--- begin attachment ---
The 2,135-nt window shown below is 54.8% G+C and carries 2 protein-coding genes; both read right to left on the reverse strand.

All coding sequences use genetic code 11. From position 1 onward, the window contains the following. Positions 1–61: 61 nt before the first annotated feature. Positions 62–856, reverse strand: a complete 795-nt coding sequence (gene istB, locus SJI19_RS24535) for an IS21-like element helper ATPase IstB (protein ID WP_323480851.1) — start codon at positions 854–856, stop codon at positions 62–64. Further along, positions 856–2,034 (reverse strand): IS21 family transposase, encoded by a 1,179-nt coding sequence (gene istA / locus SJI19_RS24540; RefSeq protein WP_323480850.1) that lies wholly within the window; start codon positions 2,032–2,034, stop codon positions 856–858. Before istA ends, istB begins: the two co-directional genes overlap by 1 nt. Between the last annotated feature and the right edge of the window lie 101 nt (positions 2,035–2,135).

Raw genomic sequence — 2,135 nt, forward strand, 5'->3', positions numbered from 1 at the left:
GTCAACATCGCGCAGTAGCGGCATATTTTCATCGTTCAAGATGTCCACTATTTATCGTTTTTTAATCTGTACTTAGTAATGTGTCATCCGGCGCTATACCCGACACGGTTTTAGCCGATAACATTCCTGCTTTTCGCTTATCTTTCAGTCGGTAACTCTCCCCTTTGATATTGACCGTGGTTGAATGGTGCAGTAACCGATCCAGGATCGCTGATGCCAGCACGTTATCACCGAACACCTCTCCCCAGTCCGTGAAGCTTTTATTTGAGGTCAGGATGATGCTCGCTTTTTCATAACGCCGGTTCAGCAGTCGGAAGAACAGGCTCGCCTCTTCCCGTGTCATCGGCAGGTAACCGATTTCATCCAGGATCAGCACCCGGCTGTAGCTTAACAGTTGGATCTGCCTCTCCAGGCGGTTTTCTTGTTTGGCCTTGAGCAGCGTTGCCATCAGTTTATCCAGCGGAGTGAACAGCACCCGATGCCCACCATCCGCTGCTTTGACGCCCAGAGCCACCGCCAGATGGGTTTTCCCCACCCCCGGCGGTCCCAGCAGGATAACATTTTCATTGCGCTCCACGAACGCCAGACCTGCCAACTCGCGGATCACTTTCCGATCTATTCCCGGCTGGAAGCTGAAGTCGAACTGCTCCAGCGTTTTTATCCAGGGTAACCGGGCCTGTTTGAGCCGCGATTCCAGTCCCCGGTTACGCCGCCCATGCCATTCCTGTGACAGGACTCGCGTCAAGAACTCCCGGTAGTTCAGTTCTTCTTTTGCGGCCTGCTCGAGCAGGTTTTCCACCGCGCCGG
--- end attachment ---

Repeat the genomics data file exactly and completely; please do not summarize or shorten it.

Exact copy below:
The 2,135-nt window shown below is 54.8% G+C and carries 2 protein-coding genes; both read right to left on the reverse strand.

All coding sequences use genetic code 11. From position 1 onward, the window contains the following. Positions 1–61: 61 nt before the first annotated feature. Positions 62–856, reverse strand: a complete 795-nt coding sequence (gene istB, locus SJI19_RS24535) for an IS21-like element helper ATPase IstB (protein ID WP_323480851.1) — start codon at positions 854–856, stop codon at positions 62–64. Further along, positions 856–2,034 (reverse strand): IS21 family transposase, encoded by a 1,179-nt coding sequence (gene istA / locus SJI19_RS24540; RefSeq protein WP_323480850.1) that lies wholly within the window; start codon positions 2,032–2,034, stop codon positions 856–858. Before istA ends, istB begins: the two co-directional genes overlap by 1 nt. Between the last annotated feature and the right edge of the window lie 101 nt (positions 2,035–2,135).

Raw genomic sequence — 2,135 nt, forward strand, 5'->3', positions numbered from 1 at the left:
GTCAACATCGCGCAGTAGCGGCATATTTTCATCGTTCAAGATGTCCACTATTTATCGTTTTTTAATCTGTACTTAGTAATGTGTCATCCGGCGCTATACCCGACACGGTTTTAGCCGATAACATTCCTGCTTTTCGCTTATCTTTCAGTCGGTAACTCTCCCCTTTGATATTGACCGTGGTTGAATGGTGCAGTAACCGATCCAGGATCGCTGATGCCAGCACGTTATCACCGAACACCTCTCCCCAGTCCGTGAAGCTTTTATTTGAGGTCAGGATGATGCTCGCTTTTTCATAACGCCGGTTCAGCAGTCGGAAGAACAGGCTCGCCTCTTCCCGTGTCATCGGCAGGTAACCGATTTCATCCAGGATCAGCACCCGGCTGTAGCTTAACAGTTGGATCTGCCTCTCCAGGCGGTTTTCTTGTTTGGCCTTGAGCAGCGTTGCCATCAGTTTATCCAGCGGAGTGAACAGCACCCGATGCCCACCATCCGCTGCTTTGACGCCCAGAGCCACCGCCAGATGGGTTTTCCCCACCCCCGGCGGTCCCAGCAGGATAACATTTTCATTGCGCTCCACGAACGCCAGACCTGCCAACTCGCGGATCACTTTCCGATCTATTCCCGGCTGGAAGCTGAAGTCGAACTGCTCCAGCGTTTTTATCCAGGGTAACCGGGCCTGTTTGAGCCGCGATTCCAGTCCCCGGTTACGCCGCCCATGCCATTCCTGTGACAGGACTCGCGTCAAGAACTCCCGGTAGTTCAGTTCTTCTTTTGCGGCCTGCTCGAGCAGGTTTTCCACCGCGCCGG